I was grieving the loss of two beautiful souls. I wanted to stay. For me there was something else playing out as well. I felt cornered. Rushed. The uncertainty of not knowing when I would be allowed back into the country scared me.
Against my moral code and every fibre of my body, I turned my back and dragged my suitcases down to lobby. The smiles, nervous laughter and relief shown on the others in the Aussie contingent as we landed in the Maldives were clear and understandable; they were out of the country. My emotions were the complete opposite — guilt, embarrassment, grief, and a broken heart for leaving.
I would later find out that my survival instinct kicked in, my rational mind was fully suppressed and when survival instincts take over, you follow the flock. The flock was heading out on that charter flight. A day and a half later, once the shock had worn off, I was hit with the reality of what I had done. I left a country I love. A family I cared deeply for.
I tried to see what I could do to get back, going against my friends, family and colleagues. But the moment had passed. My best case would have been to stay at the time and not fly out. I now had to sit with the shame, swallowing that bitter pill.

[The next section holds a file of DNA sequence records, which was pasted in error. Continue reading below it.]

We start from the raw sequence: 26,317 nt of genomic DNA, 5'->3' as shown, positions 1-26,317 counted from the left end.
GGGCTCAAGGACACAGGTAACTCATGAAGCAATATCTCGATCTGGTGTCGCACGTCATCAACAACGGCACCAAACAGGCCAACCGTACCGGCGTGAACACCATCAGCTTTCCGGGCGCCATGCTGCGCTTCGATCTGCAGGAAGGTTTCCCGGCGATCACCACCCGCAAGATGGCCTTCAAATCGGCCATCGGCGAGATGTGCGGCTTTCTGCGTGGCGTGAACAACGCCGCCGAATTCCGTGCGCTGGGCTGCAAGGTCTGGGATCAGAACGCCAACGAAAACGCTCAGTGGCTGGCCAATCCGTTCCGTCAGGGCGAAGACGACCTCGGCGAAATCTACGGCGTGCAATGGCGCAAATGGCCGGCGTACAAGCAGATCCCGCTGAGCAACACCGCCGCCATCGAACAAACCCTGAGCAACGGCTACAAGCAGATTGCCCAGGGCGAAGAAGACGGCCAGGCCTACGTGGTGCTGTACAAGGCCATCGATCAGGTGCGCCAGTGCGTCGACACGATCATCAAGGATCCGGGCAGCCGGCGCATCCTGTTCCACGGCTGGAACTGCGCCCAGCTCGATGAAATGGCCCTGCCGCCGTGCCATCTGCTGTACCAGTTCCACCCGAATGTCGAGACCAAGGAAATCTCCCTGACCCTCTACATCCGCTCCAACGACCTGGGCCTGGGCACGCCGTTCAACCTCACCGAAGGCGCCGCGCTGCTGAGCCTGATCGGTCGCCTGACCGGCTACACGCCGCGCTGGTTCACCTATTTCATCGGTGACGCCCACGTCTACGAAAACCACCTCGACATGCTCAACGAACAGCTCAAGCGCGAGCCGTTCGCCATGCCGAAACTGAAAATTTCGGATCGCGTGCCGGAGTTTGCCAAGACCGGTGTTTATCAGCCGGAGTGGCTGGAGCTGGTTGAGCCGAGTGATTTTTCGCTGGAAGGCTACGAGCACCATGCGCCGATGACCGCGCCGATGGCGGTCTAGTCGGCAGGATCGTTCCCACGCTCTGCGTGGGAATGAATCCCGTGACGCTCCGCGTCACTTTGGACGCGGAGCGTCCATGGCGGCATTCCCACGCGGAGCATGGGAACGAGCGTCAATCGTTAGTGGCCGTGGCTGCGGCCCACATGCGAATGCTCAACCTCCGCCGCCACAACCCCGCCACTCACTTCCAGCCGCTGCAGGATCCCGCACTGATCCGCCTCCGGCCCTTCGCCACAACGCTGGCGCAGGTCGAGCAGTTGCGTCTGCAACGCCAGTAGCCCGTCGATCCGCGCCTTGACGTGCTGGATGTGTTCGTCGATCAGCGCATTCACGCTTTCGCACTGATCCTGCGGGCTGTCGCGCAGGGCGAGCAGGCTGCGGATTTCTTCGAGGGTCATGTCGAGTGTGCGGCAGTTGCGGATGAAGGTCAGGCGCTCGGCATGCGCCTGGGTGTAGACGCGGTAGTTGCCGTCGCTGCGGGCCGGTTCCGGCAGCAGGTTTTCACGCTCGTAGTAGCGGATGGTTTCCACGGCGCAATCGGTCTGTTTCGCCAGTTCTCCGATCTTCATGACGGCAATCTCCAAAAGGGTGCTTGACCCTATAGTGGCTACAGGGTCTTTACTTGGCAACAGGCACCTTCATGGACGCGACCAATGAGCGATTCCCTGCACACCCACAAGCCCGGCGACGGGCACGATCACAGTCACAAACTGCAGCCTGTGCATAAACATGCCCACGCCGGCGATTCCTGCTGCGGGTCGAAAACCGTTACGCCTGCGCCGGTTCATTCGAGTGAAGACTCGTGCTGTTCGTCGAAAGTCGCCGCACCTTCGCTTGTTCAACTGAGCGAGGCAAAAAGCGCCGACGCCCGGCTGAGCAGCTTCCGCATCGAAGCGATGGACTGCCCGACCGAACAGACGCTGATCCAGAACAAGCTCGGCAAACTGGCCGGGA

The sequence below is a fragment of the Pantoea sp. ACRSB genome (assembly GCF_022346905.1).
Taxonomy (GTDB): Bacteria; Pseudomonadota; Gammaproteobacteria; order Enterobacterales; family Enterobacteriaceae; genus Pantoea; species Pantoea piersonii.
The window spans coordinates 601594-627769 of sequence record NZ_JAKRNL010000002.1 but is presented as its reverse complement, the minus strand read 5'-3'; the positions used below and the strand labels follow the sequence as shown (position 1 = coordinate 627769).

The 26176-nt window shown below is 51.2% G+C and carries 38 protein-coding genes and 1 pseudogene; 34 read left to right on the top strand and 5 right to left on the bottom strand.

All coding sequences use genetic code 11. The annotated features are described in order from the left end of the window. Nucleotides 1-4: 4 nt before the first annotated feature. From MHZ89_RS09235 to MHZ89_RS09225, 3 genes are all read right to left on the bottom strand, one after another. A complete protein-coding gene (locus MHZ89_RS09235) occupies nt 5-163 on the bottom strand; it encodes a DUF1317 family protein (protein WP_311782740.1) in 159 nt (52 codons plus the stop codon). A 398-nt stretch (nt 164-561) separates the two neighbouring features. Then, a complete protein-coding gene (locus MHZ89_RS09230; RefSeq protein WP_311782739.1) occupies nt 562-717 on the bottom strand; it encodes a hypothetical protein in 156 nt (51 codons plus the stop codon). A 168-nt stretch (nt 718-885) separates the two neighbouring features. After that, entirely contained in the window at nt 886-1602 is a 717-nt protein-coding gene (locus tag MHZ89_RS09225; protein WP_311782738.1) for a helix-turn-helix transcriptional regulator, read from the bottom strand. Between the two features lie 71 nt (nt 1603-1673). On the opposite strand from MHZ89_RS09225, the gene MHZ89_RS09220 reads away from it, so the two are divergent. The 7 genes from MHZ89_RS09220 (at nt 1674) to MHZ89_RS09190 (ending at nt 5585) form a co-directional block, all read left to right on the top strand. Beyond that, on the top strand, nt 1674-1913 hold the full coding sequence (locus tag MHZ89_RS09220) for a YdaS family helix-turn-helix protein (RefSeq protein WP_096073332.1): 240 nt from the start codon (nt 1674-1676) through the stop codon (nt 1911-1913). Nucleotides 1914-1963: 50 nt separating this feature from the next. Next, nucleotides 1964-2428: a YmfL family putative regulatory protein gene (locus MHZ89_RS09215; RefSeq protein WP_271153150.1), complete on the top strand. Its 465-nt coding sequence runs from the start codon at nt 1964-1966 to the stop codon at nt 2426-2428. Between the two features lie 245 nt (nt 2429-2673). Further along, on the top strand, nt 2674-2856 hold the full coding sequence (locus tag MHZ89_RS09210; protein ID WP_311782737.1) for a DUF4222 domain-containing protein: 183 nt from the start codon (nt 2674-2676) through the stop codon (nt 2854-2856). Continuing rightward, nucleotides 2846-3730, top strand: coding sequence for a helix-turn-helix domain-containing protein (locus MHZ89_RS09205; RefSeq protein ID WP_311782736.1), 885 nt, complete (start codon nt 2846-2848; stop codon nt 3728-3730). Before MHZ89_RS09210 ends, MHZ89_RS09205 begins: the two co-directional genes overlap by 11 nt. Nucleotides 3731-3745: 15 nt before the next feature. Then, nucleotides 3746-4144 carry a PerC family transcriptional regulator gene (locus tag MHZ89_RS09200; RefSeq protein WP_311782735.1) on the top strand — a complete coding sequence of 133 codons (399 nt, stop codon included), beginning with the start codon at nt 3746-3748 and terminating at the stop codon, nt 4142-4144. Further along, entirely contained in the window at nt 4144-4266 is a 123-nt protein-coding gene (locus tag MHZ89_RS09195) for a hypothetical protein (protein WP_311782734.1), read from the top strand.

In the Maldives I stared out at the ocean questioning everything that I had done leading me to be in this position. Every morning I went through the guilt of what I had done. What type of person am I to leave a country that I love that is weeping right now?
I have been told that it will take time. I am sad. I will be sad for a long time. India and the people I care about will constantly be in my thoughts. I know I will be back when I can to my beloved India, and in the meantime I will do everything I can to help from here.
As time goes by, all these other thoughts keep popping into my head — of ways I may have been able to stay longer and help, but still find a way out.
I didn’t have the composure at the time to make an informed decision. So now I sit here knowing I can only help from afar and feeling as though I have let people down.
To donate to the Unicef Australia’s India COVID-19 emergency appeal, go to www.unicef.org.au/appeals/india-covid-19-crisis.